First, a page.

The contractor industry is unanimous in its fear that the Government will introduce reforms in the way the private sector can use contractors or freelancers, along similar lines to the public sector.
There has been a consultation process; widespread criticism of the public sector IR35 rules; and countless implementation problems - but it is feared that will not be enough to prevent the Government imposing conditions on clients and contractors operating in the public sector.
These have focussed around the client having to determine the contractors 'status' for tax purposes and the use of a much-criticised online tool, CEST.
Pressure groups are already queuing up to deliver their Budget submission calls and please to the Government not to rush through changes.
Agency representative group, Recruitment and Employment Confederation (REC), has cited evidence from public sector changes, that suggest new measures could be counterproductive for the Treasury and damage the jobs market at a difficult time for business with Brexit on the horizon.
A new survey of REC members, forming part of their Budget submission, indicates:
- 72 per cent of members that early implementation of IR35 in the private sector would lead to an increase in tax avoidance schemes and non-compliant intermediary models;
- 42 per cent of members surveyed said that they had observed an increase in the number of non-compliant umbrella/intermediary models since the introduction of the public sector IR35 reform in April 2017
- 74 per cent of members surveyed said that early implementation of IR35 in the private sector would cause reduced flexibility in the labour market to adapt to changing conditions.
REC chief executive Neil Carberry said: “Everyone should pay the correct amount of tax. But rushing through poorly designed reforms to contractor tax in 2019 could be a gift to the unscrupulous – encouraging those who use tax avoidance schemes not those workers and companies who do the right thing. With many of recruiters seeing a rise in avoidance in the public sector since changes made last year, the vast majority of recruiters are clear that the Government needs to pause for thought on IR35.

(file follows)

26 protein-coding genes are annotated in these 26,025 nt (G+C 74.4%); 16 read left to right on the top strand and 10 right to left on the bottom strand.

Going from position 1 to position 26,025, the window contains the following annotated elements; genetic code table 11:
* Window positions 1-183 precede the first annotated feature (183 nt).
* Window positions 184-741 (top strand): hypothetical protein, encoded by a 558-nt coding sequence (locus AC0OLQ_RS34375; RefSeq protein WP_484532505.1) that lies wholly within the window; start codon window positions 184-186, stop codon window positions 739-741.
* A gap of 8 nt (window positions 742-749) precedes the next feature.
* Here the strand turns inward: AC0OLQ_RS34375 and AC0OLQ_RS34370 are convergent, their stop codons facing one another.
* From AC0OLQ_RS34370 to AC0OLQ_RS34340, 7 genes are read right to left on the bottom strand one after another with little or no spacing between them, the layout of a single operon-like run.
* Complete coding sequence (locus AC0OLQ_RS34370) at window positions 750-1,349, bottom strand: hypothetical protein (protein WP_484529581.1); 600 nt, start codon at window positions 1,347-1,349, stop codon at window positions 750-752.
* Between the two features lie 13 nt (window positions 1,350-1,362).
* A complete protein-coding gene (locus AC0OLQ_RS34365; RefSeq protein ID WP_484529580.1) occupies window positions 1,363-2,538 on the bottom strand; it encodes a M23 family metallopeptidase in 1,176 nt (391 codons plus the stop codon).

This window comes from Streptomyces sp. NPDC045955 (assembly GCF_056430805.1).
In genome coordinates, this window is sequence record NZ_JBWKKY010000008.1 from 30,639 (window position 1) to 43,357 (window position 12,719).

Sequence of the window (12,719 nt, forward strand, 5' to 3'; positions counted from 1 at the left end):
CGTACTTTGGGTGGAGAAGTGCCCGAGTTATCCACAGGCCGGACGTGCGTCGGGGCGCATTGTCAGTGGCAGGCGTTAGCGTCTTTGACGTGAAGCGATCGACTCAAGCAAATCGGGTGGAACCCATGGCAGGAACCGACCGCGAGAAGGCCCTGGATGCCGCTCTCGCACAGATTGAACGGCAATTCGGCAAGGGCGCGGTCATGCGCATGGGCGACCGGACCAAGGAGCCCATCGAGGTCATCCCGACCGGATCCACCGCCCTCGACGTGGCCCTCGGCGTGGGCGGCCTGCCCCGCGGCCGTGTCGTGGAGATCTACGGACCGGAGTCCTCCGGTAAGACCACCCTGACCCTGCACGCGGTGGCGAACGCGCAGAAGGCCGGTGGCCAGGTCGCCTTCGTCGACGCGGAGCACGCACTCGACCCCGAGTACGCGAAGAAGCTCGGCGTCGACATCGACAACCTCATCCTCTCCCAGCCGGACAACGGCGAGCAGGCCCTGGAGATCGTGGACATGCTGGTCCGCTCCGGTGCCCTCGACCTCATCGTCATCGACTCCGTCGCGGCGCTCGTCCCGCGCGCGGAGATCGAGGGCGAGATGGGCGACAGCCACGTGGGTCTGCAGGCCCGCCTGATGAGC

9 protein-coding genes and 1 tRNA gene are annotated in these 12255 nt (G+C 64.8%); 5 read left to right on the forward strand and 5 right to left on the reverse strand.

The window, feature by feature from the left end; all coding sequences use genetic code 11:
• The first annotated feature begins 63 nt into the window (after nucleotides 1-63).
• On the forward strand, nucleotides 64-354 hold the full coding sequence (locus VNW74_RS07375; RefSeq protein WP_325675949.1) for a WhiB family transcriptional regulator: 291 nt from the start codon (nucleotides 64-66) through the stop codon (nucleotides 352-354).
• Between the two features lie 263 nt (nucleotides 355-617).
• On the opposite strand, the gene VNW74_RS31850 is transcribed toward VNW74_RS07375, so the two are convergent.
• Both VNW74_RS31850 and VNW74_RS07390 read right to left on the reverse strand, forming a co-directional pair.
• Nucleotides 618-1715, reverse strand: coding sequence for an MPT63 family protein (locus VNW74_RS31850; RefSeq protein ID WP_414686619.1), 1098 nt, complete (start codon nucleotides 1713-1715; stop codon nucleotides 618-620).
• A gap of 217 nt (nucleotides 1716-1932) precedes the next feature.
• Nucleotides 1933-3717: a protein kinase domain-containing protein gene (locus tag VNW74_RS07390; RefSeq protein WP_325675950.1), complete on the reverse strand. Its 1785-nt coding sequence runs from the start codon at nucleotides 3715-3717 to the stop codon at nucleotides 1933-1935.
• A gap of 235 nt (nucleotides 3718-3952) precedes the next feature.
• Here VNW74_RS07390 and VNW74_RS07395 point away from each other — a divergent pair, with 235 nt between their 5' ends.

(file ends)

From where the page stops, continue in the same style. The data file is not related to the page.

“The ongoing employment status review should be completed before any changes are made. And with Brexit causing uncertainty for all UK business, the government can ill afford to introduce reforms which risk damaging the flexibility of the labour market at a time like this.
“The REC wants the Government to conduct a comprehensive impact assessment of the IR35 public sector reforms before progressing to the private sector. Worryingly, previous problems with unregulated intermediary company models have clearly worsened as a direct consequence of the reform in the public sector.”
REC members say that they support government efforts to tackle non-compliance with IR35 and ensure that everyone pays the right amount of tax. Recruiters have repeatedly identified a rise in non-compliant umbrella/intermediary models and tax avoidance caused by the rushed IR35 reform in the public sector.
The agency group says that this non-compliance creates an uneven playing field for compliant recruiters, the private sector, temporary workers and contractors – and the taxpayer loses out.
The REC is also asking that HMRC speed up investigations and implement an appeals process for contractors who disagree with their IR35 determination, while promptly closing down any intermediaries who promote or use non-compliance schemes. Clients should also have liability for the decisions they make on the tax status of contractors.
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Susie Hughes © Shout99 2018